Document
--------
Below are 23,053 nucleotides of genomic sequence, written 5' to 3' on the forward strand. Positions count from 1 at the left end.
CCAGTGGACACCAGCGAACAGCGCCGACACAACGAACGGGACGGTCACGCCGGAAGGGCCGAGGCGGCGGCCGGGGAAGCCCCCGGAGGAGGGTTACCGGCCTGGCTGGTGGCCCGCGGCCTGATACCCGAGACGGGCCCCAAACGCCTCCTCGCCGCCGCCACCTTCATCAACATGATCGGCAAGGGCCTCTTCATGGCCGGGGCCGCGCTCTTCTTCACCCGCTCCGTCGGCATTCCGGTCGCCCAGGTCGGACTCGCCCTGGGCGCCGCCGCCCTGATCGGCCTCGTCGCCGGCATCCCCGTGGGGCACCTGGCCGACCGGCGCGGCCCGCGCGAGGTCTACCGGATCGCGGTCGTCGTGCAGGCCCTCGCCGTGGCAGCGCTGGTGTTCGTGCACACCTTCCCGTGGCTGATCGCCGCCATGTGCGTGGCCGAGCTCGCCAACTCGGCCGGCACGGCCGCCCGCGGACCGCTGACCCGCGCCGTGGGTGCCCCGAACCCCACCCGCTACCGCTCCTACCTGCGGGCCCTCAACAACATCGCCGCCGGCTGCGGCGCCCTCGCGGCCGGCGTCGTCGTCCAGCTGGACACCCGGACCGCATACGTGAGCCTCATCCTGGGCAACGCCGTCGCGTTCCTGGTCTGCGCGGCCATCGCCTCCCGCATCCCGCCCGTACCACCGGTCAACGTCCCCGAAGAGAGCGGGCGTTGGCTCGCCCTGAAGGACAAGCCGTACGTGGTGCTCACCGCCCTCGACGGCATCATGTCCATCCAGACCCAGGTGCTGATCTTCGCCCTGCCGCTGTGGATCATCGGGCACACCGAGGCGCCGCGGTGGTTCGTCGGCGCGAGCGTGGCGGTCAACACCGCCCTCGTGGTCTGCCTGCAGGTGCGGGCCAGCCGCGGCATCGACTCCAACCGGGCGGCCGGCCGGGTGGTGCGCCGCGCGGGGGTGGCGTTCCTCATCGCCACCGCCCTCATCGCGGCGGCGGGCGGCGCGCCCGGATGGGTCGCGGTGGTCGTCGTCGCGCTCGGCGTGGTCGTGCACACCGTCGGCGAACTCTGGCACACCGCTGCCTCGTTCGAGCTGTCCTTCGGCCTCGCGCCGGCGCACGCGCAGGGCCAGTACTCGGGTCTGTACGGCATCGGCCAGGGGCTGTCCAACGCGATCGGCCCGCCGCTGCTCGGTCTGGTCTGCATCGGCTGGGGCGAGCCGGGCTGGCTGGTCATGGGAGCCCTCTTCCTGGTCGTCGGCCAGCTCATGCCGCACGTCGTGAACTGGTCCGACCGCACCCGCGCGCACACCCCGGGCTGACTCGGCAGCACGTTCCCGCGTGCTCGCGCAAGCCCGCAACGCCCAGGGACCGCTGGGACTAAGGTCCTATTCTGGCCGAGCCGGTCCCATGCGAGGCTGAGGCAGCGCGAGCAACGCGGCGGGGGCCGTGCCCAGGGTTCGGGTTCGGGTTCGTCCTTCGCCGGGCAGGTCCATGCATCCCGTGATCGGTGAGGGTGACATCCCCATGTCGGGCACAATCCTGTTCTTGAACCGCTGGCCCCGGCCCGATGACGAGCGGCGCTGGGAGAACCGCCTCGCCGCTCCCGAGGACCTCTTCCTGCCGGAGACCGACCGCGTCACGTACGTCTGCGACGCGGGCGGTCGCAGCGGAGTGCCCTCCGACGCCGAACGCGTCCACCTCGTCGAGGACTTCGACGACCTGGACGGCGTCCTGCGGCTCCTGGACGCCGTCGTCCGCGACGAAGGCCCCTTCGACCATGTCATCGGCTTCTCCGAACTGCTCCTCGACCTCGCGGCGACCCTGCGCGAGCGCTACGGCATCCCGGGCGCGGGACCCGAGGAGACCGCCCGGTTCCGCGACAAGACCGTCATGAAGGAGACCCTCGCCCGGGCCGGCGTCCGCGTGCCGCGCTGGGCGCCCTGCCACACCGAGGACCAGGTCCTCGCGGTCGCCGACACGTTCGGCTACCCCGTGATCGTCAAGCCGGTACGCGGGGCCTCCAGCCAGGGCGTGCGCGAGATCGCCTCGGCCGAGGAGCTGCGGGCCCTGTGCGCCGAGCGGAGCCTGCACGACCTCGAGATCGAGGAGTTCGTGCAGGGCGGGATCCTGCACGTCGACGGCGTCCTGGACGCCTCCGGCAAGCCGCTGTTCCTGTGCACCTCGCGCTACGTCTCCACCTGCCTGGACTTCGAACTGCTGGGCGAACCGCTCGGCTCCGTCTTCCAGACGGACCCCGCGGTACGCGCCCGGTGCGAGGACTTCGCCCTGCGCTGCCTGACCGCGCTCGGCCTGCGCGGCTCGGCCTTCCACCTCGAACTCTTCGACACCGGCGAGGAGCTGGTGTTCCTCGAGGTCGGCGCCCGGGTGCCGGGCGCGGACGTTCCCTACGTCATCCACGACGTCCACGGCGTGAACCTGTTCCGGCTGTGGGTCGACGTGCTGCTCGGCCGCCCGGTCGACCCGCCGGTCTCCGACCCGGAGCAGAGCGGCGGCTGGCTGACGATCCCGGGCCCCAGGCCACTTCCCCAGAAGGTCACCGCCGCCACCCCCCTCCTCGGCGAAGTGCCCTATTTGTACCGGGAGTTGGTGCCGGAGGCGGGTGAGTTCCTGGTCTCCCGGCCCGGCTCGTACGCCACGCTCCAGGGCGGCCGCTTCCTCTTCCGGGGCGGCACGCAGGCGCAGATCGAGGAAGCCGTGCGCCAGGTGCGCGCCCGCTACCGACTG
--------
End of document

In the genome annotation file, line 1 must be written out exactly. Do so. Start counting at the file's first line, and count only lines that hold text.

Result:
Below are 23,053 nucleotides of genomic sequence, written 5' to 3' on the forward strand. Positions count from 1 at the left end.